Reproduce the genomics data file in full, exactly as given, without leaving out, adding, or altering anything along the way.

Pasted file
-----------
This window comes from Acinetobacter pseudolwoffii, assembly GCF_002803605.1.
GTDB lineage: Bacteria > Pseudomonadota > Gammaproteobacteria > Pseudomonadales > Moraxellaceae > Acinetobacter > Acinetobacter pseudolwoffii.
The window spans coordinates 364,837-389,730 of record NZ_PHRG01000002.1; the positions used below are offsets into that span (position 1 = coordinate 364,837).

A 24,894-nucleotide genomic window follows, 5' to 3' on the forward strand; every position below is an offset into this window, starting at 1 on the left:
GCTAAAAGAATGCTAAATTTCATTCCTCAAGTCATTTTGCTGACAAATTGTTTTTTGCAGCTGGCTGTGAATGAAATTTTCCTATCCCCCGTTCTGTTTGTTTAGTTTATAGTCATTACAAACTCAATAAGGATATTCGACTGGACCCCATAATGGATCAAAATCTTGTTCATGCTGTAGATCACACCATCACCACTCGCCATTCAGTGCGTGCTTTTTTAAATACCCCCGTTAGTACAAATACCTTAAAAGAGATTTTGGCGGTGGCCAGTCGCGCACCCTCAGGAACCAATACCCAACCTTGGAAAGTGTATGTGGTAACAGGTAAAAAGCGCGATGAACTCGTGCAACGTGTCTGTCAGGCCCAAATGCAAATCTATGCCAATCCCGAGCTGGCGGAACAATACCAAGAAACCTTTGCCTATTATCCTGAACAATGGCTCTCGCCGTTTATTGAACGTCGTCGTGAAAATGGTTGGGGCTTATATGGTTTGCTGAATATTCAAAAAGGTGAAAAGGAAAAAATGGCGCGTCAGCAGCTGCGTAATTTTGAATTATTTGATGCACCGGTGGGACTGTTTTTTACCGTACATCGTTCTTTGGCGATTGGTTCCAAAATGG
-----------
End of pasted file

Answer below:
This window comes from Acinetobacter pseudolwoffii, assembly GCF_002803605.1.
GTDB lineage: Bacteria > Pseudomonadota > Gammaproteobacteria > Pseudomonadales > Moraxellaceae > Acinetobacter > Acinetobacter pseudolwoffii.
The window spans coordinates 364,837-389,730 of record NZ_PHRG01000002.1; the positions used below are offsets into that span (position 1 = coordinate 364,837).

A 24,894-nucleotide genomic window follows, 5' to 3' on the forward strand; every position below is an offset into this window, starting at 1 on the left:
GCTAAAAGAATGCTAAATTTCATTCCTCAAGTCATTTTGCTGACAAATTGTTTTTTGCAGCTGGCTGTGAATGAAATTTTCCTATCCCCCGTTCTGTTTGTTTAGTTTATAGTCATTACAAACTCAATAAGGATATTCGACTGGACCCCATAATGGATCAAAATCTTGTTCATGCTGTAGATCACACCATCACCACTCGCCATTCAGTGCGTGCTTTTTTAAATACCCCCGTTAGTACAAATACCTTAAAAGAGATTTTGGCGGTGGCCAGTCGCGCACCCTCAGGAACCAATACCCAACCTTGGAAAGTGTATGTGGTAACAGGTAAAAAGCGCGATGAACTCGTGCAACGTGTCTGTCAGGCCCAAATGCAAATCTATGCCAATCCCGAGCTGGCGGAACAATACCAAGAAACCTTTGCCTATTATCCTGAACAATGGCTCTCGCCGTTTATTGAACGTCGTCGTGAAAATGGTTGGGGCTTATATGGTTTGCTGAATATTCAAAAAGGTGAAAAGGAAAAAATGGCGCGTCAGCAGCTGCGTAATTTTGAATTATTTGATGCACCGGTGGGACTGTTTTTTACCGTACATCGTTCTTTGGCGATTGGTTCCAAAATGG